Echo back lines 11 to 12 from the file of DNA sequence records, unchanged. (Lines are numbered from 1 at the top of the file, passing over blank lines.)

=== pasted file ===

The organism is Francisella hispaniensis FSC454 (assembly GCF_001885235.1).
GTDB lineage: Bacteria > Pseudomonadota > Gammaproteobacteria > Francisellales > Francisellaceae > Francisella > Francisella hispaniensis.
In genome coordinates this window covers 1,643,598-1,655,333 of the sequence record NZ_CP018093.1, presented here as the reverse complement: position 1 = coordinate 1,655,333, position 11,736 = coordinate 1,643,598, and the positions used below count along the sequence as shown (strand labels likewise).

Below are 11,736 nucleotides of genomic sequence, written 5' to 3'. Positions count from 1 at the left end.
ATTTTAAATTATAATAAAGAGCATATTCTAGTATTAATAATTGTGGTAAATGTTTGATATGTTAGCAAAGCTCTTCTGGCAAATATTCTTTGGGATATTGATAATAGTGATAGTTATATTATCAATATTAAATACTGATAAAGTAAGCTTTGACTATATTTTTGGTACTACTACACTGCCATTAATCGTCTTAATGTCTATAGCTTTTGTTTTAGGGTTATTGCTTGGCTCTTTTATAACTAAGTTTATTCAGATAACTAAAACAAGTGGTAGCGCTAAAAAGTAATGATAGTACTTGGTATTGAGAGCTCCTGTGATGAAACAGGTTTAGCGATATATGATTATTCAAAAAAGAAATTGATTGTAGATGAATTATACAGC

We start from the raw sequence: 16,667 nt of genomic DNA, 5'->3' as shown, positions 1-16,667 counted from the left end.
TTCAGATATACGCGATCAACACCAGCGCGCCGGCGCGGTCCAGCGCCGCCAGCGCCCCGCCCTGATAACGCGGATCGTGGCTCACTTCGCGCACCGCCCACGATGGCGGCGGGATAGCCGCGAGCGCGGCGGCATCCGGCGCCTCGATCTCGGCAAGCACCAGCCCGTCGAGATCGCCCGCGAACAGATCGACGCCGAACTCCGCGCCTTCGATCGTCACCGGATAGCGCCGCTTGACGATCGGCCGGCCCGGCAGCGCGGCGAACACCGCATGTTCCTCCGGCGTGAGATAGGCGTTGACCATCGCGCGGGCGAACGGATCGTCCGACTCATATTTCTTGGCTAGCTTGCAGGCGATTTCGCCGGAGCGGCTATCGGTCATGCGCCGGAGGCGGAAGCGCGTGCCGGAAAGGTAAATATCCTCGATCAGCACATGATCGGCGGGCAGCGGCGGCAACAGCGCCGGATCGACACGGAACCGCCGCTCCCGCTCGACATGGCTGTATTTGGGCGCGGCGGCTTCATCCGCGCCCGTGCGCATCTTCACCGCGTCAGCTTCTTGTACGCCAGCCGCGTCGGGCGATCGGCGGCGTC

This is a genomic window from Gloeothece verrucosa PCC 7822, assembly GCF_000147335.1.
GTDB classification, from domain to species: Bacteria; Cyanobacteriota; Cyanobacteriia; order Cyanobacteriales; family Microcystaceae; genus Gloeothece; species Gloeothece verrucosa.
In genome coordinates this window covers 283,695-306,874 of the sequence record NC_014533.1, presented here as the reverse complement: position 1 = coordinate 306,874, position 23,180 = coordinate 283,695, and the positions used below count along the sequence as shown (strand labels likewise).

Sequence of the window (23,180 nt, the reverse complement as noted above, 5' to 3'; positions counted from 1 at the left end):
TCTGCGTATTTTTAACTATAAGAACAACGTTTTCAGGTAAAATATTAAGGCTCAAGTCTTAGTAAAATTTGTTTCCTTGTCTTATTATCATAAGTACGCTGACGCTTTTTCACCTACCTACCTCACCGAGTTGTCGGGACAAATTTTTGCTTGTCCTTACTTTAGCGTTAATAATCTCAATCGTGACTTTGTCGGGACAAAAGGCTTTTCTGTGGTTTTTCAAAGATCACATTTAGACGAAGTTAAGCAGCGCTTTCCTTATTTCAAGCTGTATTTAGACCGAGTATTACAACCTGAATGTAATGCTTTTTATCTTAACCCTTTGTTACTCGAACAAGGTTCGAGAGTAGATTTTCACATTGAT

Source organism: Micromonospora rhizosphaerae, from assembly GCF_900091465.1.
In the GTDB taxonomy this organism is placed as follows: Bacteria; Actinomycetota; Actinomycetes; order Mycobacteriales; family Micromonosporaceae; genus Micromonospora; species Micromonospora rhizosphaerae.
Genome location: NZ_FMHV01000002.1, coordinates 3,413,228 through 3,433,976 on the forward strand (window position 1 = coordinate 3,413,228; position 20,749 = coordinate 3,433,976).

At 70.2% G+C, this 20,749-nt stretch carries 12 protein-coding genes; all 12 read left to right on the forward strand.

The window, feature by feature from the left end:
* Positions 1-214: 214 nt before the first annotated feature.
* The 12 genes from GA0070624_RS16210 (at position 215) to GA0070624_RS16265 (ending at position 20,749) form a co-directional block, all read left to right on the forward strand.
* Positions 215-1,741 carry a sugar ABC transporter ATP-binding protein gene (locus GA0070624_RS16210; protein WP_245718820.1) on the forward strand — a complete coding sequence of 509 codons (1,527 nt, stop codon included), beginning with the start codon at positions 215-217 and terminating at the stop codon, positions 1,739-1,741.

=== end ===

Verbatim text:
Sequence of the window (23,180 nt, the reverse complement as noted above, 5' to 3'; positions counted from 1 at the left end):
TCTGCGTATTTTTAACTATAAGAACAACGTTTTCAGGTAAAATATTAAGGCTCAAGTCTTAGTAAAATTTGTTTCCTTGTCTTATTATCATAAGTACGCTGACGCTTTTTCACCTACCTACCTCACCGAGTTGTCGGGACAAATTTTTGCTTGTCCTTACTTTAGCGTTAATAATCTCAATCGTGACTTTGTCGGGACAAAAGGCTTTTCTGTGGTTTTTCAAAGATCACATTTAGACGAAGTTAAGCAGCGCTTTCCTTATTTCAAGCTGTATTTAGACCGAGTATTACAACCTGAATGTAATGCTTTTTATCTTAACCCTTTGTTACTCGAACAAGGTTCGAGAGTAGATTTTCACATTGAT